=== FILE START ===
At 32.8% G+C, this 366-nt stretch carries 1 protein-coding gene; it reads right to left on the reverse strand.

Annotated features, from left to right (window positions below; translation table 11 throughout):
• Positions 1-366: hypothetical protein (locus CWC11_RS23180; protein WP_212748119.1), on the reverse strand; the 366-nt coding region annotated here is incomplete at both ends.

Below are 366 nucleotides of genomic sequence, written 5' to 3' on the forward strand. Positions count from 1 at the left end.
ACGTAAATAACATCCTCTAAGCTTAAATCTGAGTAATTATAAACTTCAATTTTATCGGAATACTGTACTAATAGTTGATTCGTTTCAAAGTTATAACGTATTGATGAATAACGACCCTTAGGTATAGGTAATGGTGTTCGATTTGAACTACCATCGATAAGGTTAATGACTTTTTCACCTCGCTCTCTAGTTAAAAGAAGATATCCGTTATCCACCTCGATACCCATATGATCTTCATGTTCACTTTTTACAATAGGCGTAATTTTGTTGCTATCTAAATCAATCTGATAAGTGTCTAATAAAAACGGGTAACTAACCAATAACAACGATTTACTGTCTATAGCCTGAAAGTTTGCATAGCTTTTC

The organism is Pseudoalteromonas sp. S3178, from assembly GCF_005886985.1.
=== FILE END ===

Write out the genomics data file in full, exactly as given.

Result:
At 32.8% G+C, this 366-nt stretch carries 1 protein-coding gene; it reads right to left on the reverse strand.

Annotated features, from left to right (window positions below; translation table 11 throughout):
• Positions 1-366: hypothetical protein (locus CWC11_RS23180; protein WP_212748119.1), on the reverse strand; the 366-nt coding region annotated here is incomplete at both ends.

Below are 366 nucleotides of genomic sequence, written 5' to 3' on the forward strand. Positions count from 1 at the left end.
ACGTAAATAACATCCTCTAAGCTTAAATCTGAGTAATTATAAACTTCAATTTTATCGGAATACTGTACTAATAGTTGATTCGTTTCAAAGTTATAACGTATTGATGAATAACGACCCTTAGGTATAGGTAATGGTGTTCGATTTGAACTACCATCGATAAGGTTAATGACTTTTTCACCTCGCTCTCTAGTTAAAAGAAGATATCCGTTATCCACCTCGATACCCATATGATCTTCATGTTCACTTTTTACAATAGGCGTAATTTTGTTGCTATCTAAATCAATCTGATAAGTGTCTAATAAAAACGGGTAACTAACCAATAACAACGATTTACTGTCTATAGCCTGAAAGTTTGCATAGCTTTTC

The organism is Pseudoalteromonas sp. S3178, from assembly GCF_005886985.1.